A breathing device developed in the UK is of immense use for fire fighting operations
a breathing apparatus has been developed that would be safer to use and could revolutionise firefighting, skin diving and other activities where people must wear breathing equipments. Researchers at Britain's Defence Evaluation Research Agency ( dera), F arnborough, Hampshire, have developed the device. It stores air in a ring-shaped 'toroid'. Unlike a conventional cylinder, the equipment is much easier to use. Researchers say the toroid will weigh around 6 kg which can be compared with the lightest breathing appratus in the market ( New Scientist , Vol 155, No 2092).
The use of a cylinder makes it difficult for the emergency workers to pass through small openings and narrow gaps. It becomes extremely difficult for the cylinder carrying fire fighters to take people to safety. The valves of the cylinders are in such a risky position that they are required to be protected to avoid potentially lethal blow outs. In a toroid, however, the valves are safely placed in the middle of the 'doughnut'.
A cylinder weighing nearly 12 kg rests on the shoulders, and has to be mounted on a sturdy metal plate to stop it moving around, whereas the toroid requires no metal plate and fits neatly into a canvas satchel. It is comfortable to wear a toroid because much of the weight is transferred on to hips instead of the shoulders , says John Cook, head of the dera development team.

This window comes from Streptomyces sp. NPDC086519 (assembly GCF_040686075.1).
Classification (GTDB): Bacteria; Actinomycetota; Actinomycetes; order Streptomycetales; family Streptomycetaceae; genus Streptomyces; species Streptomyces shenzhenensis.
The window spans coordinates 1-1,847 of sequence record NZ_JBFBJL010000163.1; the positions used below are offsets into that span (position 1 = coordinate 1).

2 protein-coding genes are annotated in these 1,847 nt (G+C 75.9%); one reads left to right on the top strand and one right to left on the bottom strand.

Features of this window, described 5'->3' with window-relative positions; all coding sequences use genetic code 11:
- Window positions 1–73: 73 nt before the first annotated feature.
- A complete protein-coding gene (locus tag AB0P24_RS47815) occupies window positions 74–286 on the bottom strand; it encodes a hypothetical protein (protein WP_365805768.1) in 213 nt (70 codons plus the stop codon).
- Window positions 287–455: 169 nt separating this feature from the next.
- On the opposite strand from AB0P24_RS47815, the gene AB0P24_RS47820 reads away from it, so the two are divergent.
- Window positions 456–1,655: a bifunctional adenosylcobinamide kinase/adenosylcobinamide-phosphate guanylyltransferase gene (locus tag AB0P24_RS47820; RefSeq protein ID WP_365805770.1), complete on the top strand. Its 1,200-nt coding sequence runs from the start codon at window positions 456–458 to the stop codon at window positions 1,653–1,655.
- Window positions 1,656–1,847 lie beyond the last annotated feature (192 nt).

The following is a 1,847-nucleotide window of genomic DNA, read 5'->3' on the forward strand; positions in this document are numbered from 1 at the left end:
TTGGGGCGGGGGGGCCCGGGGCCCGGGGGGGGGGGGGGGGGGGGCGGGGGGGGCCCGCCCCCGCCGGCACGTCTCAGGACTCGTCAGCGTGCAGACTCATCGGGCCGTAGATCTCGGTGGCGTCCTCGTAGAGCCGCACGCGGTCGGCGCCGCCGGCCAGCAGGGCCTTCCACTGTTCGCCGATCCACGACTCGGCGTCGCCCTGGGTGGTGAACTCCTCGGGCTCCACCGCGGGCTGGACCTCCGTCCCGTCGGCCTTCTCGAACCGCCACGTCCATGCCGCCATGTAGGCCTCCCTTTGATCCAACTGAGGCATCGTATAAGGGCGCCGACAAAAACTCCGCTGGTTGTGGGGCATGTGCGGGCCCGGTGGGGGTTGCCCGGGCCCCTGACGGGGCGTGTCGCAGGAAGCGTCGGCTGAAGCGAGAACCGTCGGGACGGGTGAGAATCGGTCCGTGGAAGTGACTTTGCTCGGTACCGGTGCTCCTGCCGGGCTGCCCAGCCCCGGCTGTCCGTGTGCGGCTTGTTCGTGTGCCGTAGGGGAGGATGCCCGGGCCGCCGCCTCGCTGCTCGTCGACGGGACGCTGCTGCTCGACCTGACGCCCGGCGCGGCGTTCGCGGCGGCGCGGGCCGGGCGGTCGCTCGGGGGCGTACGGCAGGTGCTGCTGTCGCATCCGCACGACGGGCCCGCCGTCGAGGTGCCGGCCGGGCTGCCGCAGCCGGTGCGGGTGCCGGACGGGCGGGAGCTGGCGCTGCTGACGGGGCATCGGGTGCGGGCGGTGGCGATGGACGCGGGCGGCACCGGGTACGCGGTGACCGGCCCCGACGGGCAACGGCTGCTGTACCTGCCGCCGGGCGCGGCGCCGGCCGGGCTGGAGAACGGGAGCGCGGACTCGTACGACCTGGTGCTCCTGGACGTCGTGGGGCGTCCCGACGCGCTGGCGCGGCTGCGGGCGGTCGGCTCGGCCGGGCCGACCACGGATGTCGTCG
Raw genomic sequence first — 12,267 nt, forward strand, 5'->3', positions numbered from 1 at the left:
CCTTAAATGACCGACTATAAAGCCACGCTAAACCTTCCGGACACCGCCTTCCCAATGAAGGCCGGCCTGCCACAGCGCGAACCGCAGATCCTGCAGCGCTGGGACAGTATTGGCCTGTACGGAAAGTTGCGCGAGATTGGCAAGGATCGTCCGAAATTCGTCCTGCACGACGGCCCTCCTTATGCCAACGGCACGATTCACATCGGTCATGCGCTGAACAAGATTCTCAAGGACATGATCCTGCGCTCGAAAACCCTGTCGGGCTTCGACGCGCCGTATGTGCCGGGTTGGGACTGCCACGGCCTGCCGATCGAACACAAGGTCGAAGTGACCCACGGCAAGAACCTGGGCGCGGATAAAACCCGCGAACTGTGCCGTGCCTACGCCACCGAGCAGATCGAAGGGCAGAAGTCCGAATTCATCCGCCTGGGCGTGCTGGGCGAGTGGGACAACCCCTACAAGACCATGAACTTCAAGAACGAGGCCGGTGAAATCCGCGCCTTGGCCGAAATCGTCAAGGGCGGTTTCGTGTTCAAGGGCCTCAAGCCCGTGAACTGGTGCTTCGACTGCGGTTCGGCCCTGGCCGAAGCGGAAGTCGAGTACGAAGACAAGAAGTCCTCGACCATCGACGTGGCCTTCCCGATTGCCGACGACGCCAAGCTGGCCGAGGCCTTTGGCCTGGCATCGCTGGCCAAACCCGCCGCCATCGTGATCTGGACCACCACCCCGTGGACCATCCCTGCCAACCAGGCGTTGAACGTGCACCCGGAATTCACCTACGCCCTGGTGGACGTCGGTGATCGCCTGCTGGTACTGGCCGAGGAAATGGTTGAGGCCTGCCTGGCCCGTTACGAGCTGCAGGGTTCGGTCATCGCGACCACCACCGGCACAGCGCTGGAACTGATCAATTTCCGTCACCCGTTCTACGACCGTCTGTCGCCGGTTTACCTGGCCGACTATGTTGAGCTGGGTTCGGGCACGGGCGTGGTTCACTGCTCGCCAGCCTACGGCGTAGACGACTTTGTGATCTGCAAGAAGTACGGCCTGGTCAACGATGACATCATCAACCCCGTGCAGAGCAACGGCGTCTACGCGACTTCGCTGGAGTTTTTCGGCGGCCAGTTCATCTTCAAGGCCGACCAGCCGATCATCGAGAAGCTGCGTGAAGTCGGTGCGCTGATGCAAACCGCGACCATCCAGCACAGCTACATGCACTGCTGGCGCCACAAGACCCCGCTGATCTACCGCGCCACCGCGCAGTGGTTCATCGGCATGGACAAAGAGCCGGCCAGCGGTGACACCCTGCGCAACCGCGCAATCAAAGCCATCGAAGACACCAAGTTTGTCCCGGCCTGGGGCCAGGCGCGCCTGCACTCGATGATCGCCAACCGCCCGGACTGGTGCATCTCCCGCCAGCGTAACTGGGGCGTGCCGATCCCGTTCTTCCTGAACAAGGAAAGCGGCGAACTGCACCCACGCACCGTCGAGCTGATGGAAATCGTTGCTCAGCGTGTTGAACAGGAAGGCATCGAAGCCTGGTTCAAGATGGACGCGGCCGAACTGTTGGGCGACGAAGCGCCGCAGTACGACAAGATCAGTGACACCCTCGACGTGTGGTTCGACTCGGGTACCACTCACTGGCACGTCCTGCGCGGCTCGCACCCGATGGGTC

Brian Richards of Life Support Engineering, Storrington, Sussex, first brought the idea of the toroid to the dera. He looped a cylinder back on itself to create a toroid. The design uses aramid fibres, more commonly known as kevlar, to strengthen the vessel walls. All the earlier attempts to develop toroids failed because of the use of very heavy metals. But the use of kevlar has allowed the researchers to achieve success.
A toroid can safely accommodate air pressurised to the usual 207 atmospheres. It requires the inner rim of the toroid to be 50 per cent thicker than the outer rim. But manufacturing the shell with a varying thickness of metal is too costly, says Cook.
Now, the developers have wound a spiral of aramid fibres around the exterior to stop it freezing in winter. The slim fibres are bunched together at the inner rim to counter the extra stress. Cook and Richards have patented the design and are negotiating with commercial suppliers of breathing equipment for marketing the product. According to the researchers, the breathing equipment has got a huge market. Every year, they say, nearly two million units are sold throughout the world.
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